Fiona Killen, solicitor, member of the Law Society of Scotland’s Constitutional Law Sub-Committee and formerly the Law Society’s representative on the Scottish Government’s Human Rights Leadership Taskforce, shares her thoughts to mark International Human Rights Day 2021

As we mark International Human Rights Day on 10 December, the date on which the UN General Assembly adopted the Universal Declaration of Human Rights (UDHR) in 1948, the UN’s theme this year is ‘Equality – reducing inequalities, advancing human rights’. The theme reflects Article 1 of the UDHR that “All human beings are born free and equal in dignity and rights”.

International Human Rights Day is a day to reflect not only on some of the advances that have been made in recognising and protecting human rights in law, but also the huge challenges still faced in ensuring that the full range of human rights are recognised and protected, and in providing access to justice and an effective remedy where rights have been breached.

As noted on the UN’s own Human Rights Day website, Eleanor Roosevelt addressed the question of where human rights begin – “In small places, close to home – so close and so small that they cannot be seen on any maps of the world”, requiring individual action to respect and uphold them, without which attempts to make progress on a larger scale would be in vain.

Close to home, the recognition and protection of human rights in Scotland is in a process of transition, with work continuing within government and wider society on a new statutory human rights framework for Scotland, following the report earlier this year of the Scottish Government’s Human Rights Leadership Taskforce. The Taskforce’s recommendations focused on restating the rights currently protected in the Human Rights Act 1998, but also increasing the breadth of human rights protected by law in Scotland including, amongst other things, social, economic and cultural rights, as well as incorporating a number of international instruments and strengthening the Scottish Human Rights Commission. The Scottish Government was elected on a manifesto to introduce a Human Rights Bill for Scotland in this parliamentary session, the intention being to bolster and supplement the Human Rights Act 1998, rather than replace it.

These efforts are not without their own significant challenges, not least the legal constraints placed on the Scottish Parliament by the Scotland Act 1998 that prevent it from legislating on reserved matters in relation to human rights recognition and protection. No doubt, the legal advice and drafting instructions for the new Scottish Human Rights Bill will be burning a hole in the desk of Scottish Parliamentary Counsel at present, to consider how to ensure that the legislation does not fall foul of the UK Supreme Court’s interpretation of the Scotland Act in its recent consideration of a Bill to incorporate the UN Convention on the Rights of the Child into Scots law (Reference by the Attorney General and the Advocate General for Scotland – United Nations Convention on the Rights of the Child (Incorporation) (Scotland) Bill [2021] UKSC 42).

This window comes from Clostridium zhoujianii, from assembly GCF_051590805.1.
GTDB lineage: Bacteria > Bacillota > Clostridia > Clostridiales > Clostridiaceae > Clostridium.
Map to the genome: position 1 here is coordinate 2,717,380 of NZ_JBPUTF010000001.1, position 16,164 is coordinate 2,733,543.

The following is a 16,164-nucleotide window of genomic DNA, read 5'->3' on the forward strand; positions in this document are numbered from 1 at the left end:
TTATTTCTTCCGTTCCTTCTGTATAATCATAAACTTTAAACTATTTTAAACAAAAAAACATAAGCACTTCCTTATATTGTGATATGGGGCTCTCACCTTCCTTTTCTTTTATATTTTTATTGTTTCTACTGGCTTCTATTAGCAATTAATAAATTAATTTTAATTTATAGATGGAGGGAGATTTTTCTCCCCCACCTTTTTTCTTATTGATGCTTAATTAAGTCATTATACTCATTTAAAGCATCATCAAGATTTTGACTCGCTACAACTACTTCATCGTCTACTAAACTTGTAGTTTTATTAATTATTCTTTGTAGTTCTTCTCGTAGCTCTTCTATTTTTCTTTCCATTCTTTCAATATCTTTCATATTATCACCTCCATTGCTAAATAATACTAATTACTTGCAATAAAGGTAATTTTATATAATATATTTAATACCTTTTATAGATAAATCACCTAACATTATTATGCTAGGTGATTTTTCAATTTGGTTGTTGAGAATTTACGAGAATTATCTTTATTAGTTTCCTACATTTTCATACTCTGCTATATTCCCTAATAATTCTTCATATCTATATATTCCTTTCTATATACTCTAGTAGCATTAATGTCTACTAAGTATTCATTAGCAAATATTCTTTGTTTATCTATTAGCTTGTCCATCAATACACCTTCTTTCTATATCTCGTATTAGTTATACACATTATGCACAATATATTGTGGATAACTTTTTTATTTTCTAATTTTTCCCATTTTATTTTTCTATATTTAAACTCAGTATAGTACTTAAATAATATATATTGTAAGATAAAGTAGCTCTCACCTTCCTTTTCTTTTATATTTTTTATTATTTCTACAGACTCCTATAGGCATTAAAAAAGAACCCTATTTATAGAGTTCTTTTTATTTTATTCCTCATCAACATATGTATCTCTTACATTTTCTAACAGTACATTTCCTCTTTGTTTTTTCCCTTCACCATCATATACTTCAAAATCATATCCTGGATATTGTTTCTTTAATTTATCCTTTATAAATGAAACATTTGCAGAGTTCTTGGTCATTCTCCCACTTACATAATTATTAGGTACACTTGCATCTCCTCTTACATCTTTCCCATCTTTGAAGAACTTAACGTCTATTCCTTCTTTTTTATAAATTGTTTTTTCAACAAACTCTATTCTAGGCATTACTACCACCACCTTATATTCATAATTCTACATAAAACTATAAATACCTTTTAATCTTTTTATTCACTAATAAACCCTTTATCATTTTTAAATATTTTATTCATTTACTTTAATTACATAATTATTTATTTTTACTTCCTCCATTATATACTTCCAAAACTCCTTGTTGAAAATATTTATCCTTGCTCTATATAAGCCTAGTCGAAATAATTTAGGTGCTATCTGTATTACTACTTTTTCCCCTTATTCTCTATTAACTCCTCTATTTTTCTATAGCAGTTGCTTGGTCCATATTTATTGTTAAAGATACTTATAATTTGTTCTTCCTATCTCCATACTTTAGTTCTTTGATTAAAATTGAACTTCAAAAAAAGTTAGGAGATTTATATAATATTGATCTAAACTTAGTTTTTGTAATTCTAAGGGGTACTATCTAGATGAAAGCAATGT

The direction of travel in Scotland in the next few years, in relation to the scope of human rights protection being pursued by the Scottish Government, will be very different to the direction of travel of the Westminster Government, particularly in relation to social and economic rights and the actions needed across our society to tackle poverty.

Nelson Mandela once said that “overcoming poverty is not a task of charity, it is an act of justice. Like Slavery and Apartheid, poverty is not natural. It is man-made and it can be overcome and eradicated by the actions of human beings.”

The Joseph Rowntree Foundation’s ('JRF') report ‘Poverty in Scotland 2021’ indicated that around one million people in Scotland are trapped in poverty, including a quarter of a million children. At a UK level, JRF has reported that one in five people across the UK live in poverty, that’s around 14 million people, with around 1.5 million being destitute and unable to afford basic essentials. The Covid-19 pandemic has exacerbated poverty and inequality in our society.

In promoting its agenda of ‘Leaving No-one Behind’ with a human rights based approach to sustainable development, the UN has noted that a human rights based economy has the capacity to break cycles of poverty, stating that “Rampant poverty, pervasive inequalities and structural discrimination are human rights violations and among the greatest global challenges of our time. Addressing them effectively requires measures grounded in human rights, renewed political commitment and participation of all, especially those most affected. We need a new social contract which more fairly shares power, resources and opportunities and sets the foundations of a sustainable human rights-based economy.”

With the UK’s Justice Secretary having indicated, in the past, that he does not support the Human Rights Act and does not believe in economic and social rights, it will be interesting to hear the opposing arguments voiced by the Scottish and UK Governments and by civil society on whether to retain the Human Rights Act and expand rights protection in law, to discover perhaps who has the better arguments and greater powers of persuasion, employing their rights-based credentials, their powers of reason and their ability to appeal to our human emotions.

Fiona Killen, Solicitor, Scotland

The thoughts expressed are the personal views of the author.